A book is, of course, somewhat finite, and subject to new editions, but I intend to set up a website with at least an ongoing listing of street names so that it can be added to in an open ended fashion. This would have been quicker off the mark if my website adviser hadn’t told me the format of my current working spreadsheet wouldn’t work and I need to revise things. When I started the project I hadn’t really formulated the idea of a website and what platforms to use, etc. As they say with directions to a destination – ‘don’t start from here’!


Notes

(1) Email me for a copy – carrie@carriedesilva.co.uk

(2) https://bfwg.org.uk/bfwg2/

(3) Now Graduate Women International - https://graduatewomen.org/, with federations worldwide.

(4) The New Statesman, 26 March 2016, www.newstatesman.com/politics/2016/03/i-sorted-uk-s-statues-gender-mere-27-cent-are-historical-non-royal-women

(5) Vale, Allison (2018) A Woman Lived Here (London: Robinson).

(6) 29th September 2021, see BBC News https://www.bbc.co.uk/news/uk-wales-58721710

 

Carrie de Silva lectured in law and taxation to prospective rural chartered surveyors at Harper Adams University for over 20 years. She is currently a visiting lecturer and consultant with a great interest in life-long learning and developing engaging and pertinent CPD and works in the land-based, property and equestrian sector. Along with this, Carrie researches various historical matters, particularly early women in the professions, and also the history of agricultural education (in general, and with regard to women in particular). Carrie has written widely in the academic and professional press along with  producing several entries for the Oxford Dictionary of National Biography.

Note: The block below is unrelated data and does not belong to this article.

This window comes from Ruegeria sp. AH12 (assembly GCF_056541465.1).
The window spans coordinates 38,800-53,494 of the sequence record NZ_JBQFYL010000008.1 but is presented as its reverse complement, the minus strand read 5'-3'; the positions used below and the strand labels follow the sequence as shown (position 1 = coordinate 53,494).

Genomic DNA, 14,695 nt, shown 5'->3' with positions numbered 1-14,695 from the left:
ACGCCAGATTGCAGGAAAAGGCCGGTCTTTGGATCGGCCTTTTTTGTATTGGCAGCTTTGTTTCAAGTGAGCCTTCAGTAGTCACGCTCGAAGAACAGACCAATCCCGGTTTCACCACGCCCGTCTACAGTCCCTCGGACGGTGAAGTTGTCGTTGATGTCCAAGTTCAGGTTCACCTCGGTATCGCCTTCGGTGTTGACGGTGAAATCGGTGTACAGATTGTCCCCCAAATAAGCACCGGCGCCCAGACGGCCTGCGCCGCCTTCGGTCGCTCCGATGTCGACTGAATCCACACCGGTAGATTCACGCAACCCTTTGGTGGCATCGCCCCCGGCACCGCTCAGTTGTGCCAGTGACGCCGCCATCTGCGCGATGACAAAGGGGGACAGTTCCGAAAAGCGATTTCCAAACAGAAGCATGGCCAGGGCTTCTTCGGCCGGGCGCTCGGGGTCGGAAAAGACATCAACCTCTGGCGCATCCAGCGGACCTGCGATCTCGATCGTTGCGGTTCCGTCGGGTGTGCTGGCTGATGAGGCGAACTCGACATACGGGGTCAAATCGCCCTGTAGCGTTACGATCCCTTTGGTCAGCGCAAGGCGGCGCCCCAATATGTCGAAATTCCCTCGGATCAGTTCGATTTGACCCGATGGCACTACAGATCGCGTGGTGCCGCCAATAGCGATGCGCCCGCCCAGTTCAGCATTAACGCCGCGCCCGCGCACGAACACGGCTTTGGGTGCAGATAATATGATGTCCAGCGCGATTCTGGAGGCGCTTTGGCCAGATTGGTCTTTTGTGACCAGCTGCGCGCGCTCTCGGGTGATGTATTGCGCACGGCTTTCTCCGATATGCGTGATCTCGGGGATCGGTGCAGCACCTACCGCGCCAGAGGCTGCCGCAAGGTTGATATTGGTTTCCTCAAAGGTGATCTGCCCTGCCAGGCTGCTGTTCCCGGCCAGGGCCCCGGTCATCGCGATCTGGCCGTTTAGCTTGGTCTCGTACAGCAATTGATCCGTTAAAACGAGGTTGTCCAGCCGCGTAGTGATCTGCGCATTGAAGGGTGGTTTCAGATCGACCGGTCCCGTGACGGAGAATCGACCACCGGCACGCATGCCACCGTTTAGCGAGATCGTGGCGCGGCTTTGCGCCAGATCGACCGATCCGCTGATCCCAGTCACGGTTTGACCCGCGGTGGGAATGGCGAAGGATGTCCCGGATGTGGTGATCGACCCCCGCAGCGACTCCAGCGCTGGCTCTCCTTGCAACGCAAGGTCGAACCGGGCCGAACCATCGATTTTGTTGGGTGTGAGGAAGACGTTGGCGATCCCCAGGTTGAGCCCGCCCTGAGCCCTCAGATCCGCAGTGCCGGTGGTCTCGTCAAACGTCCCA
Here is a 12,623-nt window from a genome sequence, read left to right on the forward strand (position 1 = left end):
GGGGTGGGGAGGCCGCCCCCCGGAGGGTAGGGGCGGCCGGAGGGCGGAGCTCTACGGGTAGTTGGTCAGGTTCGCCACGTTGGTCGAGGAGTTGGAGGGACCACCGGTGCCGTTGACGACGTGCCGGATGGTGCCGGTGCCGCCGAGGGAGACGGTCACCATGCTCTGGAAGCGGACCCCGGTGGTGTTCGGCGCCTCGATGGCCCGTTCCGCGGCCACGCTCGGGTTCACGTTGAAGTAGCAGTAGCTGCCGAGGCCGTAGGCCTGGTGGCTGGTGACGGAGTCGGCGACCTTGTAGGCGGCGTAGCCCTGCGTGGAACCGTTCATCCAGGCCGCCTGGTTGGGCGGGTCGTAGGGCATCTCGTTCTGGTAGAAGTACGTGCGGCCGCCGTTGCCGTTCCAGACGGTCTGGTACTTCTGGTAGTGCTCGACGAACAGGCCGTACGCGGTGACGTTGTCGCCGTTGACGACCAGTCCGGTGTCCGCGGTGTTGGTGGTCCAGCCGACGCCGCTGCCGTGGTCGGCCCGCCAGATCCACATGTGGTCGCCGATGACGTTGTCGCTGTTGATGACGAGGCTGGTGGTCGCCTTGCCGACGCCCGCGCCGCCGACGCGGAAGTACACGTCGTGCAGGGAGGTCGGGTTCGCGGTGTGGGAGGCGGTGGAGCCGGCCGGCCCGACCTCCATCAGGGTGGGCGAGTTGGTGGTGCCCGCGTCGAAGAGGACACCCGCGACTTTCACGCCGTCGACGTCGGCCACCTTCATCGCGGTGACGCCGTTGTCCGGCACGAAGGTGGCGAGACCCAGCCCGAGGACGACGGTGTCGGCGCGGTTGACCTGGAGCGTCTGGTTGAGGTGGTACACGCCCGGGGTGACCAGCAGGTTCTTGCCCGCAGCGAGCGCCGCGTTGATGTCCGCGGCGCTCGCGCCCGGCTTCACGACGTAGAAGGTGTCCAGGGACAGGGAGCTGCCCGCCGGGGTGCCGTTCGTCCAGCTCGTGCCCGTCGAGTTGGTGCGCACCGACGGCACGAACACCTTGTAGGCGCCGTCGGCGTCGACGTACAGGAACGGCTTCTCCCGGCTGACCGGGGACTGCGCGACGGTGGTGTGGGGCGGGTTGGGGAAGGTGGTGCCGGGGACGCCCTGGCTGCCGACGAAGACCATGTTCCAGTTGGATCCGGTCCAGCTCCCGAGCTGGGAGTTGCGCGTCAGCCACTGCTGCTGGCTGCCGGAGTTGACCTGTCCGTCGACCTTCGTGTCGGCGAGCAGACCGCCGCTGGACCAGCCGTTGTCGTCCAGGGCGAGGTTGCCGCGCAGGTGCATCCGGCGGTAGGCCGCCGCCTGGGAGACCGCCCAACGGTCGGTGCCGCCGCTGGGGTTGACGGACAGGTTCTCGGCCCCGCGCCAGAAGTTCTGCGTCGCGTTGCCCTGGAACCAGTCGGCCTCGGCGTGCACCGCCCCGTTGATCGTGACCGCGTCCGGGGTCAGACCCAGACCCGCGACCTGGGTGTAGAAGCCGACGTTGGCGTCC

Picture Credits:

Where are the women? - The unveiling of the statue of Sydenham in the Oxford museum: August 9, 1894, by the Marquess of Salisbury ... / address by Sir Henry W. Acland, Wellcome Collection, Public Domain 

Blue Plaque Commemorating Emmeline Pethick-Lawrence - Editor (For list of Blue Plaques see the Weston-super-Mare Town Council website.)

 

 

Comments

Popular posts from this blog

Dolly Pentreath: a "very singular female"

Helen Cordiner – Labour Party Activist and Social Reformer

As Told to Julia Neville: Emily Ward and a Family Business in 1920s Exeter